With the second highest maternal mortality rates, Chad falls drastically behind the fifth United Nation Millennium Development Goal in diminishing the mortality ratio by three quarters. There are approximately 1,100 maternal deaths for every 100,000 live births, illustrating a dire need for solutions.
The nature of the problem varies, with deaths ranging from hemorrhage, HIV/AIDS, limited access to health care and obstructive labor. There is also a high Total Fertility Rate in Chad, with women averaging about 5 children.
Many disparities exist between Chadian women who live in urban and rural areas, where the latter averages a much higher TFR. This is partially due to the lack of access to antenatal care as well as limited availability of contraceptives.
Similar to many other patriarchal societies, men play a big role in hindering women from receiving family planning services, consequently endangering their spouse.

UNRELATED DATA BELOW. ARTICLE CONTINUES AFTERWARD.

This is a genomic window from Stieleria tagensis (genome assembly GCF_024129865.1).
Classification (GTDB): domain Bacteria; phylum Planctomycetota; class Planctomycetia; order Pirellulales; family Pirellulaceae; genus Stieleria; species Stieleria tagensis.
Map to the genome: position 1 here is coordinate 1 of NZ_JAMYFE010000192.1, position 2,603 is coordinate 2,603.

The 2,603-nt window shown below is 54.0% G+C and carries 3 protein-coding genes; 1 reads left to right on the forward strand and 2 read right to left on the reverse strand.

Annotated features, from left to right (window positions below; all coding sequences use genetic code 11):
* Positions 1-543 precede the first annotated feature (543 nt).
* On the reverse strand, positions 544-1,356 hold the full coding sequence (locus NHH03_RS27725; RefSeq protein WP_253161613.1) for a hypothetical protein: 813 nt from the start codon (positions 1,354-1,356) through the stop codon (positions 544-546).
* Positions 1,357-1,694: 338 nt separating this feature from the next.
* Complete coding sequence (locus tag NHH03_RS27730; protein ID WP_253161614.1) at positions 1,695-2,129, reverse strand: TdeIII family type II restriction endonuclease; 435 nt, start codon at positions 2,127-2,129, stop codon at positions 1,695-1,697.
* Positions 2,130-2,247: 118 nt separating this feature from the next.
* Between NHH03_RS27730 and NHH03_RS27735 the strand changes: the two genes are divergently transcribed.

High maternal mortality rates pose serious social and economic repercussions for Chadians, further sinking affected families in poverty and decreasing the nation’s economic growth.
A mother is the foundation of a family and research has shown that when a mother passes, there is a greater likelihood for a child to drop out of school, in addition to becoming malnourished.
To address the problem at hand, the Chadian government should focus on increasing access to health facilities, strengthening family planning services and educating young mothers on proper antenatal care. Establishing clinics with trained health professionals increases the rate of women with medical supervision during childbirth.
Chad has witnessed inadequate human resources for health; thus, more midwives and physicians are in need of proper training. In addition, 20 percent of women have an unmet need for contraceptives, indicating that family size is out of their control.
Better access to family planning allows births to be spaced out and reduces unwanted pregnancy. Furthermore, education is key in developing countries. Teaching Chadian women about reproductive health will ensure that women are making choices that are best for their bodies and will give them a sense of empowerment.
– Leeda Jewayni
Sources: CIA, Safer Birth in Chad, World Bank
Photo: The Guardian